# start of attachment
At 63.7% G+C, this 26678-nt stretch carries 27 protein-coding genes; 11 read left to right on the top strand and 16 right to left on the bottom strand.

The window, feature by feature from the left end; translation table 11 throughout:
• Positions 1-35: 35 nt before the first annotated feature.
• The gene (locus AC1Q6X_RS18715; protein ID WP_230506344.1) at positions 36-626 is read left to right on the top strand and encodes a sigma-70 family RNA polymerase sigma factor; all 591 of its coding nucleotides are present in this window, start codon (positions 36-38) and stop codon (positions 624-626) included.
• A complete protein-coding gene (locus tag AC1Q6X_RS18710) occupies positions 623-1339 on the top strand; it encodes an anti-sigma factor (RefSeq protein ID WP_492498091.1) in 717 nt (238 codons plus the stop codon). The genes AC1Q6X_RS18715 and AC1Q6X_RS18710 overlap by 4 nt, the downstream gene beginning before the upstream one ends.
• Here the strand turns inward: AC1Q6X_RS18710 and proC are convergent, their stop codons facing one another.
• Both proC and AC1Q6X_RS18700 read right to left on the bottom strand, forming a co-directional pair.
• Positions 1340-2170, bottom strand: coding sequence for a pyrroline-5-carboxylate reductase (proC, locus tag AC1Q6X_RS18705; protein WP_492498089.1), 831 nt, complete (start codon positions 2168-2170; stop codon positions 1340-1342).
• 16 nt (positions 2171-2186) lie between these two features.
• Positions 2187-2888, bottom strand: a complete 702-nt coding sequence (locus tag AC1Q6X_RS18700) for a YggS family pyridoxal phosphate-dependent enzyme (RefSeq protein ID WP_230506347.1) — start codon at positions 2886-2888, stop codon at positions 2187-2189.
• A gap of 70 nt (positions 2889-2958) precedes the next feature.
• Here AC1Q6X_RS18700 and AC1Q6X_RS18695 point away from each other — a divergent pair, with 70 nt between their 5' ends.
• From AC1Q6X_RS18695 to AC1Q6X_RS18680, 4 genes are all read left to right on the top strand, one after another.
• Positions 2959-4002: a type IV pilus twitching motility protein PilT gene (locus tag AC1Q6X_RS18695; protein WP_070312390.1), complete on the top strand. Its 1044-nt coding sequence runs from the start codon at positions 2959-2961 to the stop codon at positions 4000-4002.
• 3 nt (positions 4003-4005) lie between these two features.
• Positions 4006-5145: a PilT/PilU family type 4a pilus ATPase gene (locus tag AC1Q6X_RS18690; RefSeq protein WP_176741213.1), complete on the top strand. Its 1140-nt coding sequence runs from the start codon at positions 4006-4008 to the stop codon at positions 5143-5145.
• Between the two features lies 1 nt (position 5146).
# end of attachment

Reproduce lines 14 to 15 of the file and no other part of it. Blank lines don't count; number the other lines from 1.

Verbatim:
• Positions 2959-4002: a type IV pilus twitching motility protein PilT gene (locus tag AC1Q6X_RS18695; protein WP_070312390.1), complete on the top strand. Its 1044-nt coding sequence runs from the start codon at positions 2959-2961 to the stop codon at positions 4000-4002.
• 3 nt (positions 4003-4005) lie between these two features.